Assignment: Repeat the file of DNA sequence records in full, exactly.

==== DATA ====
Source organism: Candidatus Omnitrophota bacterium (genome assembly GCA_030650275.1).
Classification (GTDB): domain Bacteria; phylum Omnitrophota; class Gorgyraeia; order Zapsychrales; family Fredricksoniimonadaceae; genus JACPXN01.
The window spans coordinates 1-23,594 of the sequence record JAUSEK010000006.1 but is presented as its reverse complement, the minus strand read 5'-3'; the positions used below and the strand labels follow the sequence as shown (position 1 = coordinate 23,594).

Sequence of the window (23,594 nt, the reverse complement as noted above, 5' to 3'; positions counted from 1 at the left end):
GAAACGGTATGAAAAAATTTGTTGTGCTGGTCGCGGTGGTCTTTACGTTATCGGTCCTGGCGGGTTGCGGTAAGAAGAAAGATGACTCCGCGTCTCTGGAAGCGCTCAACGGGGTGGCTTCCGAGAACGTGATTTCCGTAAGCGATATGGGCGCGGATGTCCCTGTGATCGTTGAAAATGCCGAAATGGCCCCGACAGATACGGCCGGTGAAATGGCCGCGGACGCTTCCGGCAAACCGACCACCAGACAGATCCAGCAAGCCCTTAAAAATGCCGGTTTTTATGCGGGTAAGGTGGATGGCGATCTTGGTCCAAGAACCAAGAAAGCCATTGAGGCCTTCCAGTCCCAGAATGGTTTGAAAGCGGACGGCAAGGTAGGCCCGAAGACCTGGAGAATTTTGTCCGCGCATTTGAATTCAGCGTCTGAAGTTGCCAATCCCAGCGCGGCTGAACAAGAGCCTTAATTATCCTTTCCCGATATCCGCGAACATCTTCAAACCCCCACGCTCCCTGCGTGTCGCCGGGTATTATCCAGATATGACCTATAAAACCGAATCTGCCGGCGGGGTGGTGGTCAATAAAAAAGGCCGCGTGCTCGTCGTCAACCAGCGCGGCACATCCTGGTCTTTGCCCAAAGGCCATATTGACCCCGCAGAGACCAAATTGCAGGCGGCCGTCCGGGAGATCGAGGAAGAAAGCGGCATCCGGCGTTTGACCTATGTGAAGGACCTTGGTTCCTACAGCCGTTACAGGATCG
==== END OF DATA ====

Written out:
Source organism: Candidatus Omnitrophota bacterium (genome assembly GCA_030650275.1).
Classification (GTDB): domain Bacteria; phylum Omnitrophota; class Gorgyraeia; order Zapsychrales; family Fredricksoniimonadaceae; genus JACPXN01.
The window spans coordinates 1-23,594 of the sequence record JAUSEK010000006.1 but is presented as its reverse complement, the minus strand read 5'-3'; the positions used below and the strand labels follow the sequence as shown (position 1 = coordinate 23,594).

Sequence of the window (23,594 nt, the reverse complement as noted above, 5' to 3'; positions counted from 1 at the left end):
GAAACGGTATGAAAAAATTTGTTGTGCTGGTCGCGGTGGTCTTTACGTTATCGGTCCTGGCGGGTTGCGGTAAGAAGAAAGATGACTCCGCGTCTCTGGAAGCGCTCAACGGGGTGGCTTCCGAGAACGTGATTTCCGTAAGCGATATGGGCGCGGATGTCCCTGTGATCGTTGAAAATGCCGAAATGGCCCCGACAGATACGGCCGGTGAAATGGCCGCGGACGCTTCCGGCAAACCGACCACCAGACAGATCCAGCAAGCCCTTAAAAATGCCGGTTTTTATGCGGGTAAGGTGGATGGCGATCTTGGTCCAAGAACCAAGAAAGCCATTGAGGCCTTCCAGTCCCAGAATGGTTTGAAAGCGGACGGCAAGGTAGGCCCGAAGACCTGGAGAATTTTGTCCGCGCATTTGAATTCAGCGTCTGAAGTTGCCAATCCCAGCGCGGCTGAACAAGAGCCTTAATTATCCTTTCCCGATATCCGCGAACATCTTCAAACCCCCACGCTCCCTGCGTGTCGCCGGGTATTATCCAGATATGACCTATAAAACCGAATCTGCCGGCGGGGTGGTGGTCAATAAAAAAGGCCGCGTGCTCGTCGTCAACCAGCGCGGCACATCCTGGTCTTTGCCCAAAGGCCATATTGACCCCGCAGAGACCAAATTGCAGGCGGCCGTCCGGGAGATCGAGGAAGAAAGCGGCATCCGGCGTTTGACCTATGTGAAGGACCTTGGTTCCTACAGCCGTTACAGGATCG